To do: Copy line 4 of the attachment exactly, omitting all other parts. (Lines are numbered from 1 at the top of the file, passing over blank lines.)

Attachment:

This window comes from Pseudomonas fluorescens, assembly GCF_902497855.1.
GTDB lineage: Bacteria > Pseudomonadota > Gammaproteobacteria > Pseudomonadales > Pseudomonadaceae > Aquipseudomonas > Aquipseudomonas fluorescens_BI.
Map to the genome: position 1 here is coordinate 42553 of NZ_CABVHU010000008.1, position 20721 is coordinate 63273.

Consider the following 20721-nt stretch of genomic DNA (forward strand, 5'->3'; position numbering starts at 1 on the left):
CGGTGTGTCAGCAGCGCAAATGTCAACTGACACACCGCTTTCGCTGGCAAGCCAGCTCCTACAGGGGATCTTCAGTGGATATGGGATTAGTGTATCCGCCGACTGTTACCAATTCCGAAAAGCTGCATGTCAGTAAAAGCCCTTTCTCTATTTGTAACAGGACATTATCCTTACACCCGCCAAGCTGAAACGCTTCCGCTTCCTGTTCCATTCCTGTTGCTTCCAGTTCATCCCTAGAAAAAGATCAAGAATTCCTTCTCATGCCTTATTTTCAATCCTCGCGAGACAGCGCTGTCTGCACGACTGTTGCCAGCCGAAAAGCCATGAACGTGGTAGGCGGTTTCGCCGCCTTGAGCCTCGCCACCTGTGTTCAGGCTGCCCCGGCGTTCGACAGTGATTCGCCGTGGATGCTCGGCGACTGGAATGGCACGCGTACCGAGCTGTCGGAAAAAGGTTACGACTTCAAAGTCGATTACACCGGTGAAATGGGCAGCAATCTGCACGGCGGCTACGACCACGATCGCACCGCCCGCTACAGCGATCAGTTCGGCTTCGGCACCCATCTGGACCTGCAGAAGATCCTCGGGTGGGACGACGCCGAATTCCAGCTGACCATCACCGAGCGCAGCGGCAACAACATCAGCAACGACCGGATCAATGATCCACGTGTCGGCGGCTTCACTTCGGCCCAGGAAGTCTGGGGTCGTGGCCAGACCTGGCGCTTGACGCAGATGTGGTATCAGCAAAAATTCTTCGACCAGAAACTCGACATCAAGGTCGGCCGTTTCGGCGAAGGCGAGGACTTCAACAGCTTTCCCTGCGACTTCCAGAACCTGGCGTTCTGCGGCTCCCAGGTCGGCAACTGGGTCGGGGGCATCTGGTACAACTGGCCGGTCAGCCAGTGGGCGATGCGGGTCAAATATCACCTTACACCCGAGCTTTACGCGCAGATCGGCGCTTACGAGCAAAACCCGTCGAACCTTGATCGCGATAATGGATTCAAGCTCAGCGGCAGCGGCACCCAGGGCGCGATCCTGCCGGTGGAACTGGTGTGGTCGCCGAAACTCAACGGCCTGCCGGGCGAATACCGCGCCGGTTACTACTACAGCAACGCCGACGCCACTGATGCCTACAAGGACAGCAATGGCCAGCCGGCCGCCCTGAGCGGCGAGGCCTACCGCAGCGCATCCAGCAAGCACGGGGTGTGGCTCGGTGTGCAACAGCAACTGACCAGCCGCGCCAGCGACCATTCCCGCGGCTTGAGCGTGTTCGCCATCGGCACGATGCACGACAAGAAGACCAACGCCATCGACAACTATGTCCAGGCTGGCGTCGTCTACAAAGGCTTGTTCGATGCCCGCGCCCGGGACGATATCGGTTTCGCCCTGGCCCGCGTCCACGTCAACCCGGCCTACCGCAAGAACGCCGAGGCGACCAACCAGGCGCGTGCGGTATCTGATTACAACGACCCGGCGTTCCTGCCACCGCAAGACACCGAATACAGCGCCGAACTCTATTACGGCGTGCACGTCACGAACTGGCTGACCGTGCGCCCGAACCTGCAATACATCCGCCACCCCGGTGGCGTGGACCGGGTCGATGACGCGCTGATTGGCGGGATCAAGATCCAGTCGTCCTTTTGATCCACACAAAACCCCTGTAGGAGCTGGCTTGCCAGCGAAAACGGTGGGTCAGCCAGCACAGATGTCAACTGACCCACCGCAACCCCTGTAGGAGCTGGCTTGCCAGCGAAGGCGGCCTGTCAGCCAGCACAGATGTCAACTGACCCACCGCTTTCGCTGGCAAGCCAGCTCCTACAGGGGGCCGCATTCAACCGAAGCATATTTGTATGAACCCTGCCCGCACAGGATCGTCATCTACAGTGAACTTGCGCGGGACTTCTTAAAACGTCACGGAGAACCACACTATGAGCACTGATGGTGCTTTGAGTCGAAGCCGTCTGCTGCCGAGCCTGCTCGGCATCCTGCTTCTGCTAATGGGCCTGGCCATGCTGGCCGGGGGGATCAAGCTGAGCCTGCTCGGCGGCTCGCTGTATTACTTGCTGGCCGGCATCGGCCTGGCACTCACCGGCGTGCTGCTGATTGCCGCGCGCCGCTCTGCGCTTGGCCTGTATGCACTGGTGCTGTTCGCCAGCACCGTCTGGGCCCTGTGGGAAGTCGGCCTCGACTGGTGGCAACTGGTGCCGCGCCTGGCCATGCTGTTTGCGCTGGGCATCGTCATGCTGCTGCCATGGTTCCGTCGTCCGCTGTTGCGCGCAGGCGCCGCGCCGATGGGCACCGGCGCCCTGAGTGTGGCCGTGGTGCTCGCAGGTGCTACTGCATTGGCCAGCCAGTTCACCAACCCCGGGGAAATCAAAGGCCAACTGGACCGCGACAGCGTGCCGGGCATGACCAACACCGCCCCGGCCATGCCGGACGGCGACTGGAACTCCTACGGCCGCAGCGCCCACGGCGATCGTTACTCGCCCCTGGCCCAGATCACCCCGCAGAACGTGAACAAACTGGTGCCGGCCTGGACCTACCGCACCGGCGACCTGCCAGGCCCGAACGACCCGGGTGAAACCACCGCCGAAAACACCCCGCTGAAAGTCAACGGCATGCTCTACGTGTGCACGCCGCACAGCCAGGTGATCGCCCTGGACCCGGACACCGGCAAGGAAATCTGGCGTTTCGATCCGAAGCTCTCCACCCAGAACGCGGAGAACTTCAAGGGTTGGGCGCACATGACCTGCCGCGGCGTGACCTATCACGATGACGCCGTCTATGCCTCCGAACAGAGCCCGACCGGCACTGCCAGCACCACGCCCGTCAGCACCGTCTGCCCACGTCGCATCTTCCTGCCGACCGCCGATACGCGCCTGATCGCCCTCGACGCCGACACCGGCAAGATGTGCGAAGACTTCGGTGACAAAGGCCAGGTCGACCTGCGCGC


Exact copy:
Consider the following 20721-nt stretch of genomic DNA (forward strand, 5'->3'; position numbering starts at 1 on the left):